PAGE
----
MEC pushes fall sports to the spring

TAYLOR COUNTY—Following last week’s announcement from the NCAA Board of Governors regarding the cancellation of 2020 NCAA Division II Fall Championships due to the current pandemic, the Mountain East Conference (MEC) Board of Directors announced the postponement of fall sports until the spring semester. 

The board also approved a revised schedule model for fall sports that will be moved to the spring of 2021. Those sports include football, women’s volleyball, men’s and women’s cross country, and men’s and women’s soccer. The new model will also include conference championships without participants having to deplete a year of eligibility by utilizing legislative relief provided to NCAA Division II institutions for the 2020-21 season.

In addition, the board approved several other recommendations from the league’s Committee of Athletics Administrators which include the following:

Suspend competition for winter sports until no earlier than November 1st, 2020.

Suspend all competition in all sports indefinitely, with a MEC board review no later than October 15th, 2020. 

Suspend the Indoor Track and Field Championship for the 2020-21 season.

All countable athletically related activities (CARA), excluding the restrictions regarding outside competition, for all MEC sports are permissible (as allowed under NCAA rules and Board of Governors requirements) at the discretion of each MEC member institution.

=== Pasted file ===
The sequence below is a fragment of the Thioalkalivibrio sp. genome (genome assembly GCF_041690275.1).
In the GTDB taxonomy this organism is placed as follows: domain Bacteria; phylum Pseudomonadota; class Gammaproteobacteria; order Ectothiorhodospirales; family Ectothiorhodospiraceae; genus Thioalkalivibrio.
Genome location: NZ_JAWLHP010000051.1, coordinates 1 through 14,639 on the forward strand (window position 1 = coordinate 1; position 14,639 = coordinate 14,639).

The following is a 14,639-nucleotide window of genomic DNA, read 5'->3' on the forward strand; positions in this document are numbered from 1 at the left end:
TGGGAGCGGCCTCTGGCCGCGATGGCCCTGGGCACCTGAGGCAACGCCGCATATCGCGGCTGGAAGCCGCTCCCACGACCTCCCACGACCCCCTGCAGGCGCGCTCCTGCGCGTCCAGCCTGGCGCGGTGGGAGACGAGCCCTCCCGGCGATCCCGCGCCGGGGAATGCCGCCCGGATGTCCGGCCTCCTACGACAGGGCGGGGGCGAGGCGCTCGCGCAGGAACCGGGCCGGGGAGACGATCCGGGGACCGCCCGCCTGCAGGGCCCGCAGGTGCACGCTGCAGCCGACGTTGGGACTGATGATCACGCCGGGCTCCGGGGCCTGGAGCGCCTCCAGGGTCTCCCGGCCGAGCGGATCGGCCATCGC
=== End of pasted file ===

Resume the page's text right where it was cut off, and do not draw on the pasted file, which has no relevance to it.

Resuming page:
The Mountain East has traditionally conducted its men’s and women’s golf conference championship in the fall, but since the sport is classified by the NCAA as a spring sport, it will have a delayed conference championship in addition to any NCAA postseason opportunities in the spring semester.

“I pledged to our board, administrators, athletics staffs, and most importantly to our student-athletes that we would exhaust every opportunity to stage competition this fall, and I am confident that is collectively what we have done within the MEC,” said MEC Commissioner Reid Amos. “Present public health challenges, combined with the new mandates put forth by the NCAA last week, create too great of a challenge on too short of a timeline to be able to conduct meaningful competition for our fall sports.”

Originally, the MEC had planned to split the fall sports after a delayed start and then crown conference champions in the spring after finishing their respective seasons. 

Now, all 21 of the MEC championships for the 2020-21 school year will be crowned after the students return from the holiday break.

“We are tremendously disappointed for our student-athletes, and we recognize the gravity that comes with these decisions,” added Amos. “We now turn our efforts to keeping our student-athletes engaged with their coaches and teammates this fall, continuing to develop our return to play protocols, creating new schedules for delayed sports, and preparing for our 21 championship events now slated for the winter and spring. We will continue our commitment to providing a meaningful athletics experience for all of our student-athletes and crowning MEC champions during the 2020-21 academic year.”



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